OHAJI-EGBEMA, Nigeria (AP) — Remains of more than 100 workers and traders who died after an illegal refinery exploded in…
OHAJI-EGBEMA, Nigeria (AP) — Remains of more than 100 workers and traders who died after an illegal refinery exploded in southeast Nigeria were buried on Tuesday in an official ceremony after an incident that shocked the region.
Nigeria’s National Emergency Management Agency said at least 110 people had died in Friday’s explosion though officials believe the casualty figure could be higher.
“As the days go by, most people who think their siblings travelled will now realize maybe they are victims of this (explosion),” said Marcel Amadioha, chairman of the Ohaji-Egbema local government area where the illegal refinery operated.
Nigeria is Africa’s largest producer of crude oil and illegal refineries and oil bunkering activities have plagued the continent’s most populous nation for years.
Illegal refineries are “very widespread” in the West African nation mainly as a result of “the collapse of the system (with) poor security system and the lack of care for the pipelines,” said Nnimo Bassey, director of the Health of Mother Earth Foundation environmental group in Nigeria.
Nigeria’s security forces are still hunting for two suspects who have been blamed by authorities for the explosion. However, local officials, including chairman Amadioha, have accused security agencies of “sabotage” in the incident, saying they work with the operators of illegal refineries.
“They were so loose that the illegal bunkers will come here in their numbers without any kind of threat, not feeling like the police or security agencies will come,” the council chairman said of the security agencies. “There are some of them who are collaborators, who are sabotaging the efforts of the real ones trying to make sure this illegal bunkering stops.”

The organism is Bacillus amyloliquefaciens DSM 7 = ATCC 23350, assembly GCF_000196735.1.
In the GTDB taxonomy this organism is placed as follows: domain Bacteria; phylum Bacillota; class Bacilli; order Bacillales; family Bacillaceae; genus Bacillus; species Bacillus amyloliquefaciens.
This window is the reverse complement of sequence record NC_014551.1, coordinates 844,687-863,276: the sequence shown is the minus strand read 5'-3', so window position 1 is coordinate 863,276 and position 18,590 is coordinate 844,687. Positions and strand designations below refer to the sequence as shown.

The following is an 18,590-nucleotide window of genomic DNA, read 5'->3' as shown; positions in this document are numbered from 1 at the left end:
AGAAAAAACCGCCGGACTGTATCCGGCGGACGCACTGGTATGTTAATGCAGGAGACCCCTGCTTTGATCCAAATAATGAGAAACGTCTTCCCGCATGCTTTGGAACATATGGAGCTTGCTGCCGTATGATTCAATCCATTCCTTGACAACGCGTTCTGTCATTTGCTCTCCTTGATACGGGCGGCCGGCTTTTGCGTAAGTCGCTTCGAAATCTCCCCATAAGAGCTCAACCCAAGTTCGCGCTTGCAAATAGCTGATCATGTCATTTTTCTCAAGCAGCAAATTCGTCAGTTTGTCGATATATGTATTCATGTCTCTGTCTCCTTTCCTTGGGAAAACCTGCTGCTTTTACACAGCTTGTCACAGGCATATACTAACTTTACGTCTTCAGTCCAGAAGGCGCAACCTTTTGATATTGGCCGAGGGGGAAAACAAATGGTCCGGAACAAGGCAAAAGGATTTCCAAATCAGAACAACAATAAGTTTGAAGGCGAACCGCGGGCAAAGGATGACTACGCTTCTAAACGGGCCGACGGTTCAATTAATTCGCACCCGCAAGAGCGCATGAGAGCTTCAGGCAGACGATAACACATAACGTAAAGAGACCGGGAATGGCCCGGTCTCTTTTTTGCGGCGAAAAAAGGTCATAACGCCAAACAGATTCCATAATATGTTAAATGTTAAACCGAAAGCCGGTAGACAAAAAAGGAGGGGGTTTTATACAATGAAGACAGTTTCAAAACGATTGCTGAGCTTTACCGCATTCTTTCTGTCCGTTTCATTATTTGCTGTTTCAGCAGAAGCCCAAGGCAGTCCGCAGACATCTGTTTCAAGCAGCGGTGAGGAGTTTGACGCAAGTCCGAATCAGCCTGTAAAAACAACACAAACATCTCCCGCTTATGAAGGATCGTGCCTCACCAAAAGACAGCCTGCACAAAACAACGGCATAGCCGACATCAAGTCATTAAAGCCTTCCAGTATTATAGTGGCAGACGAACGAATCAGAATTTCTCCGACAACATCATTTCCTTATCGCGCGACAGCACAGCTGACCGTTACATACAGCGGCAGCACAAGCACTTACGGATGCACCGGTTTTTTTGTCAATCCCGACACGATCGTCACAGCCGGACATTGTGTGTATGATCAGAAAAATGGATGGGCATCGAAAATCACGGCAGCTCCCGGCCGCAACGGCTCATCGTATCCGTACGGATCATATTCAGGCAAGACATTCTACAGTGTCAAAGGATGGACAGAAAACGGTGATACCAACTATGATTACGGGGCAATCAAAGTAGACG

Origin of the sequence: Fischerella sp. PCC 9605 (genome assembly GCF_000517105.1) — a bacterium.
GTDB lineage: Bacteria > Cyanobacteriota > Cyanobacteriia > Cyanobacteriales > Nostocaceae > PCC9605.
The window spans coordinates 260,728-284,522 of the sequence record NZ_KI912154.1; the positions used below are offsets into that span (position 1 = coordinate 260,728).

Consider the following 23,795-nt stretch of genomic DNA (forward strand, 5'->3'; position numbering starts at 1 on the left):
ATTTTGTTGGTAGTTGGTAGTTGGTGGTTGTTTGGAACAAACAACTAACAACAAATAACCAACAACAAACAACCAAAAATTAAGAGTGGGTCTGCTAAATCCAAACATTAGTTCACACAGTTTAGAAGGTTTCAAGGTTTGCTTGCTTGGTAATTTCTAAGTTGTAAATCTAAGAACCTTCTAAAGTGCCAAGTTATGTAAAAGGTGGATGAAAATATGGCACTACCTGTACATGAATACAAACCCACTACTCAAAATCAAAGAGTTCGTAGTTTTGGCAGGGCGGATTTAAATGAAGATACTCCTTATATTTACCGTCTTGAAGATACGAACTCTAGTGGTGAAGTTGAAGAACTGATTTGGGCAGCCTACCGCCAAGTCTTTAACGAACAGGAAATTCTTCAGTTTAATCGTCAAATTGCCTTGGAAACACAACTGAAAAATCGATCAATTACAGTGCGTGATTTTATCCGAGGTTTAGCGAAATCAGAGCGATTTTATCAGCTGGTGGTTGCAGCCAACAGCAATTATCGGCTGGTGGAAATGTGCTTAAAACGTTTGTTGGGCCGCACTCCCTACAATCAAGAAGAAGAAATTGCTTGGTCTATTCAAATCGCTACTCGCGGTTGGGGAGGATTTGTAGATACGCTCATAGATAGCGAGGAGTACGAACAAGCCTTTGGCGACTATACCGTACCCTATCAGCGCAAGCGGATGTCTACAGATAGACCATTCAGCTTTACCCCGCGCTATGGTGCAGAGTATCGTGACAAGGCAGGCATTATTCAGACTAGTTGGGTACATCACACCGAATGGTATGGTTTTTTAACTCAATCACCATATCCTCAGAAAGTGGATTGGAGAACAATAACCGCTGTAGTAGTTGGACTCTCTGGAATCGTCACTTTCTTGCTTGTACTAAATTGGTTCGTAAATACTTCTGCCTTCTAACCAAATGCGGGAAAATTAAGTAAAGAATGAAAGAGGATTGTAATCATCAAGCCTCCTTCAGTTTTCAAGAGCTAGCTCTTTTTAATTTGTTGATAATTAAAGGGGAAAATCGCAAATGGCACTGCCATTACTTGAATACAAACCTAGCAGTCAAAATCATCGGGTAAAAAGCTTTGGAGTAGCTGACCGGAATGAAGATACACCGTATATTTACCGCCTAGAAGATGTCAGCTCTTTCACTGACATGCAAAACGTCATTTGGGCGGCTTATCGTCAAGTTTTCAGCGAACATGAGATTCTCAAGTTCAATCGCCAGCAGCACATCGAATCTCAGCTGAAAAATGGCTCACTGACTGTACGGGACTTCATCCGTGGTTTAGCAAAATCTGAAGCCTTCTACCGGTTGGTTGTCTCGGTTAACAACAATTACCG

Nigeria’s police and military did not immediately respond to an inquiry for comments.
Tuesday’s event was a hurried but solemn burial that had been delayed for four days since the explosion on Friday as local authorities made efforts to arrange for vital equipment such as excavators.
Many of the victims’ bodies had been carried away and buried by families with just about 50 left at the refinery site for Tuesday’s mass burial, according to Bright Onyenwoke, a youth leader. “My heart bleeds,” he told The Associated Press.
Nigerian President Muhammadu Buhari has ordered the nation’s security forces “to intensify the clampdown” on such facilities being operated illegally in many parts of southern Nigeria, but there are concerns it would be a difficult task given insecurity in the area and a high rate of poverty.
In Imo state, many of those who worked at the refinery site did so “out of frustration,” according to youth leader Onyenwoke, who said the communities in the area are being marginalized despite having dozens of oil wells.
“There is no good road, no good water, no electricity,” he said, “so, the means of survival here is hard,” adding that sometimes taking part in illegal businesses becomes preferable.
Oramaru Kwintus with Nigeria’s disaster management agency said that authorities will “embark on more sensitization of the youths on the dangers of these dangerous activities.”
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